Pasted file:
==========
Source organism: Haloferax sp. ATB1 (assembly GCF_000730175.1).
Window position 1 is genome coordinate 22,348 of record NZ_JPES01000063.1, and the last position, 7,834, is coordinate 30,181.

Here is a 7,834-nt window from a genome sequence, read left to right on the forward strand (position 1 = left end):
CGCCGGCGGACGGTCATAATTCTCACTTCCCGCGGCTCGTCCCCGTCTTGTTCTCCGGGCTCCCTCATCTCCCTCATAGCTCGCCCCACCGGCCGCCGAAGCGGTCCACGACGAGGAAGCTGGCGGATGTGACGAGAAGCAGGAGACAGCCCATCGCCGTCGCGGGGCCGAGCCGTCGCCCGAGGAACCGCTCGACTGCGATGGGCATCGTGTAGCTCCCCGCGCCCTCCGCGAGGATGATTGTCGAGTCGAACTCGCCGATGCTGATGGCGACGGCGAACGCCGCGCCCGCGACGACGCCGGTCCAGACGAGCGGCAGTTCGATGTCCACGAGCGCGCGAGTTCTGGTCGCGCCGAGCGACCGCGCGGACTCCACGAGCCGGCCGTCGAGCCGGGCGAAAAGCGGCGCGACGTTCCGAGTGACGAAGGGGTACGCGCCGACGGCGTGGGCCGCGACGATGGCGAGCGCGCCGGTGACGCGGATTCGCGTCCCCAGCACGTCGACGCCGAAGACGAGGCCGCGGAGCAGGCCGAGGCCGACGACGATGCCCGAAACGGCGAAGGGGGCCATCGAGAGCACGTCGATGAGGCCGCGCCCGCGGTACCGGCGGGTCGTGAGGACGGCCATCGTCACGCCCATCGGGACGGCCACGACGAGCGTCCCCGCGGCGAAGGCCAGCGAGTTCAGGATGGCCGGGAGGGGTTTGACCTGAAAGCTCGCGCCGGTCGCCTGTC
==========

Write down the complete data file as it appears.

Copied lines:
Source organism: Haloferax sp. ATB1 (assembly GCF_000730175.1).
Window position 1 is genome coordinate 22,348 of record NZ_JPES01000063.1, and the last position, 7,834, is coordinate 30,181.

Here is a 7,834-nt window from a genome sequence, read left to right on the forward strand (position 1 = left end):
CGCCGGCGGACGGTCATAATTCTCACTTCCCGCGGCTCGTCCCCGTCTTGTTCTCCGGGCTCCCTCATCTCCCTCATAGCTCGCCCCACCGGCCGCCGAAGCGGTCCACGACGAGGAAGCTGGCGGATGTGACGAGAAGCAGGAGACAGCCCATCGCCGTCGCGGGGCCGAGCCGTCGCCCGAGGAACCGCTCGACTGCGATGGGCATCGTGTAGCTCCCCGCGCCCTCCGCGAGGATGATTGTCGAGTCGAACTCGCCGATGCTGATGGCGACGGCGAACGCCGCGCCCGCGACGACGCCGGTCCAGACGAGCGGCAGTTCGATGTCCACGAGCGCGCGAGTTCTGGTCGCGCCGAGCGACCGCGCGGACTCCACGAGCCGGCCGTCGAGCCGGGCGAAAAGCGGCGCGACGTTCCGAGTGACGAAGGGGTACGCGCCGACGGCGTGGGCCGCGACGATGGCGAGCGCGCCGGTGACGCGGATTCGCGTCCCCAGCACGTCGACGCCGAAGACGAGGCCGCGGAGCAGGCCGAGGCCGACGACGATGCCCGAAACGGCGAAGGGGGCCATCGAGAGCACGTCGATGAGGCCGCGCCCGCGGTACCGGCGGGTCGTGAGGACGGCCATCGTCACGCCCATCGGGACGGCCACGACGAGCGTCCCCGCGGCGAAGGCCAGCGAGTTCAGGATGGCCGGGAGGGGTTTGACCTGAAAGCTCGCGCCGGTCGCCTGTC